Even as recently as last season, an episode like this would validate Jake. He would find out his victim really was part of a conspiracy and once again come out on top. It has happened multiple times. Those are the kind of episodes that make Brooklyn Nine-Nine part of the problem regarding police shows. This time he realizes he made an arrest based on the information of a crooked patrolman and ends up being suspended for five months.
In the process, he turns down offers from O’Sullivan to make the whole thing disappear, because he does not want to be part of the problem that lets police avoid consequences for their mistakes and crimes.
Is it too late for an episode like this to undo all the episodes where Jake is validated for acting the way abusive, corrupt cops do? I suppose that’s left to personal opinion. For my part I will take episodes like this later rather than never. Brooklyn Nine-Nine easily could have made Jake the hero yet again and that would be a bigger mistake than finally turning the tables on him and calling out something terribly wrong.
Having Jake away from the force for five months is a big deal. At the very least, it is nice to see the show address how blindly Jake trusts every cop, to the point he was eagerly working with a notoriously dirty cop without realizing it.
Besides the social commentary, “The Set-Up” was also just a wonderfully constructed episode. After O’Sullivan threatens Amy over a reform program and suspiciously shows up to offer union support to Jake, Holt agrees to investigate whether O’Sullivan set Jake up and puts Rosa and Amy in charge of the investigation. Meanwhile Terry and Boyle compete over Scully’s business for their kids’ candy drives.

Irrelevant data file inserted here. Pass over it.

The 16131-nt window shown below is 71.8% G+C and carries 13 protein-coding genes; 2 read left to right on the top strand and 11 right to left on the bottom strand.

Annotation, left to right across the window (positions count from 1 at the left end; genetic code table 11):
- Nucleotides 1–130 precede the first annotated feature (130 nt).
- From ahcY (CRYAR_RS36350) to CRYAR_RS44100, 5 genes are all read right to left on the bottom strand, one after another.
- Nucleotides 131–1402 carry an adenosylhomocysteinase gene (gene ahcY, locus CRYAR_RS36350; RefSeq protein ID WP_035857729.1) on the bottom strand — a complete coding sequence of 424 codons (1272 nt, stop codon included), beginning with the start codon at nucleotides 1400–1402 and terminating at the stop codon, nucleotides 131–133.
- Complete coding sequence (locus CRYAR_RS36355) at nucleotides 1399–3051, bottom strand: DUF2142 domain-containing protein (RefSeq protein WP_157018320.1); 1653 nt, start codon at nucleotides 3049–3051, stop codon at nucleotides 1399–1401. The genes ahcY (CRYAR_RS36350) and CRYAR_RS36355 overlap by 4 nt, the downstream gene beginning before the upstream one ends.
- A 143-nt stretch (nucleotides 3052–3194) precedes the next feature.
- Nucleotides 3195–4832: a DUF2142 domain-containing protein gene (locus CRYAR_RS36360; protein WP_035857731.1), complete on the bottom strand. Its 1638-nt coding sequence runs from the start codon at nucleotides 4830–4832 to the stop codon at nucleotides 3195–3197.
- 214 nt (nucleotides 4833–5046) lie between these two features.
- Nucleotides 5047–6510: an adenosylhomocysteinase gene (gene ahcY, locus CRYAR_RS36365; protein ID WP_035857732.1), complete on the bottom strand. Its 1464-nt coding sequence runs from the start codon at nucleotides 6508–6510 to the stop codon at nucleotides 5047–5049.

I love how Brooklyn Nine-Nine lets all these subplots come together. O’Sullivan’s threats turn out to be that he sabotaged Terry and Boyle so Scully would throw fits and lower morale. Amy and Rosa find this out in the best scene in the episode, where they switch in and out while trying to outdrink O’Sullivan so he will drunkenly spill his secrets, with O’Sullivan incapable of telling them apart. They then rush to stop Jake from tailing the man he arrested but end up alerting him when a drunken Ross crashes into flowers.
It is typically the best episodes that manage to take all the wacky hijinks the entire department is up to and tie it all together like this. I had an absolute blast watching Boyle blast Terry in the face with an apple, O’Sullivan’s failed attempts to blackmail Holt and Rosa for their sexuality, Scully’s frustration over his lack of candy, etc.
This was easily the best episode of the season, and the best duo of episodes so far, and I can’t wait to see how Brooklyn Nine-Nine follows up next week.
Line of the Week: “You can’t judge a book by its cover.” “You can if it’s written by David Duke!”
Images Courtesy of NBC